Topical NSAIDs have not been studied as extensively in hand OA patients as they have been in patients with knee OA. A systematic review including 39 studies demonstrated that topical NSAIDs were effective in relieving pain in patients with chronic musculoskeletal complaints, mostly due to OA (number needed to treat 10, 95% CI 7-16) [19]. Four studies specifically included hand OA patients, evaluating topical diclofenac (three trials) and ibuprofen (one trial) and showing similar positive results. One of these trials compared a topical with an oral NSAID in hand OA patients, demonstrating similar pain relief but fewer adverse events in the topical NSAID group [20]. Generally, topical application of NSAIDs was well tolerated in the short to intermediate term evaluated in the randomized controlled trials included in the review; although, there was evidence of a slight increase in local adverse events (mostly mild skin reactions). Options and doses for topical preparations are presented in the table (table 1).

Long-term tolerability of up to 12 months of topical NSAIDs in older adult patients and patients with elevated risk of gastrointestinal, cardiovascular, and kidney adverse events has been evaluated in a post hoc analysis of open long-term extension studies [21]. Results of this study, performed in 947 knee OA patients, suggest that diclofenac sodium gel is also safe for long-term use in patients at high risk of NSAID-related adverse events.

Exercise — We suggest hand exercises for patients with hand OA to improve function and muscle strength and reduce pain. Exercise regimens for hand OA usually involve both range of motion and strengthening exercises and are often home-based. Occupational therapy may provide patients with useful information regarding hand exercises [7]. A systematic review pooled results from five trials of variable quality, mainly concentrating on patients with thumb-base OA, and found that hand exercises led to modest improvements in hand pain (standard mean difference [SMD] -0.27, 95% CI -0.47 to -0.07), function (SMD -0.28, 95% CI -0.58 to 0.02), and stiffness (SMD -0.36, 95% CI -0.58 to -0.15) in the short term [22]. The exercises were generally well tolerated.

Inadequate response to initial management

Oral NSAIDs — We recommend oral nonsteroidal anti-inflammatory drugs (NSAIDs) for patients who respond inadequately to other therapies. Oral NSAIDs should be used at the lowest effective dose and for the shortest duration possible due to the well-known potential gastrointestinal, cardiovascular, and kidney toxicities. This is especially relevant for patients with OA, who are often older and frequently have one or more comorbidities. A more detailed discussion on the choice of NSAIDs for the treatment of OA is presented separately. (See "Management of moderate to severe knee osteoarthritis", section on 'Choice and use of oral NSAID' and "Nonselective NSAIDs: Overview of adverse effects" and "NSAIDs: Adverse cardiovascular effects".)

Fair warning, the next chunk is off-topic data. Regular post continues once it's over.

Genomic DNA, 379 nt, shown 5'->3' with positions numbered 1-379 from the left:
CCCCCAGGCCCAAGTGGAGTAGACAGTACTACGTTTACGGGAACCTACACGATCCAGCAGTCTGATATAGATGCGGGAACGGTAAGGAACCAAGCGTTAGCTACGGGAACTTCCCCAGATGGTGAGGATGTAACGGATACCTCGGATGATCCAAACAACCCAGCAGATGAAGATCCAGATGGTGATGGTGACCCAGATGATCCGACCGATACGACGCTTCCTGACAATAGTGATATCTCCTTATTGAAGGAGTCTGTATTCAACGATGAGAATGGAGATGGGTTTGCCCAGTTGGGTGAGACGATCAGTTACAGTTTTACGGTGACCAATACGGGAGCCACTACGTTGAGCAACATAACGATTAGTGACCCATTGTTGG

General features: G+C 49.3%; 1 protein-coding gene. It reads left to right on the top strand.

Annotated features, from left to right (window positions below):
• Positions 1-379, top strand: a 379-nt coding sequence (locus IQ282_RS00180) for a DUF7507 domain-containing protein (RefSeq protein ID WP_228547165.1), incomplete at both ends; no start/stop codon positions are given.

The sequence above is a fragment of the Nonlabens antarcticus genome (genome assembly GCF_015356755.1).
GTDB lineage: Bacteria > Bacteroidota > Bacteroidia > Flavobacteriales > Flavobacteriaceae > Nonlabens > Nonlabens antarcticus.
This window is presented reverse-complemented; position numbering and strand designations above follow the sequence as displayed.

In hand OA, only four trials have been conducted evaluating the efficacy of meclofenamate [23], ibuprofen [24], and lumiracoxib [25]. Of these preparations, meclofenamate is not often used due to the high rate of gastrointestinal side effects, and lumiracoxib has been withdrawn from most markets due to concerns of adverse events. These trials all demonstrated the superiority of NSAIDs over placebo with regard to pain relief. A meta-analysis of two of these trials resulted in an effect size similar to that in knee OA studies (ES 0.4, 95% CI 0.2-0.6) [1]. The effectiveness of NSAIDs has been studied more extensively in patients with knee OA and has been shown to be superior in pain relief compared with both placebo and acetaminophen, although the additional pain relief of oral NSAIDs compared with acetaminophen is limited [26]. (See "Management of moderate to severe knee osteoarthritis", section on 'Efficacy of oral NSAIDs'.)

Refractory symptoms

Surgery — When nonpharmacologic and pharmacologic options do not result in adequate relief of symptoms, we refer patients for surgical management. Surgical intervention is generally reserved for patients with severe disease with structural abnormalities and refractory symptoms, whose quality of life is severely impacted. Several surgical options are available, the choice of which is mainly dependent on the type of joint causing complaints (DIP joint, proximal interphalangeal [PIP] joint, or CMC-1 joint); patient characteristics, including functional demands and personal preference; and preferences of the surgeon. Surgical intervention is most often done in thumb-base OA, although arthroplasty and arthrodesis of the DIP and PIP joints are not uncommon in severe hand OA patients.

Available surgical techniques for CMC-1 OA include trapeziometacarpal arthrodesis, trapeziectomy (with or without ligament reconstruction and tendon interposition [LRTI]), and trapeziometacarpal joint replacement. A systematic review from 2015 summarized the available evidence of seven different surgical techniques for thumb OA from 11 studies [27]. Most studies were low quality and none of the trials compared surgery with sham surgery or nonsurgical interventions. No single technique was clearly superior to another in terms of pain and physical function. In general, more complex procedures led to more complications. A systematic review with less stringent inclusion criteria, leading to inclusion of 35 studies, led to similar conclusions [28]. Trapeziectomy with or without LRTI is probably the most prevalently used surgical technique for thumb-base OA.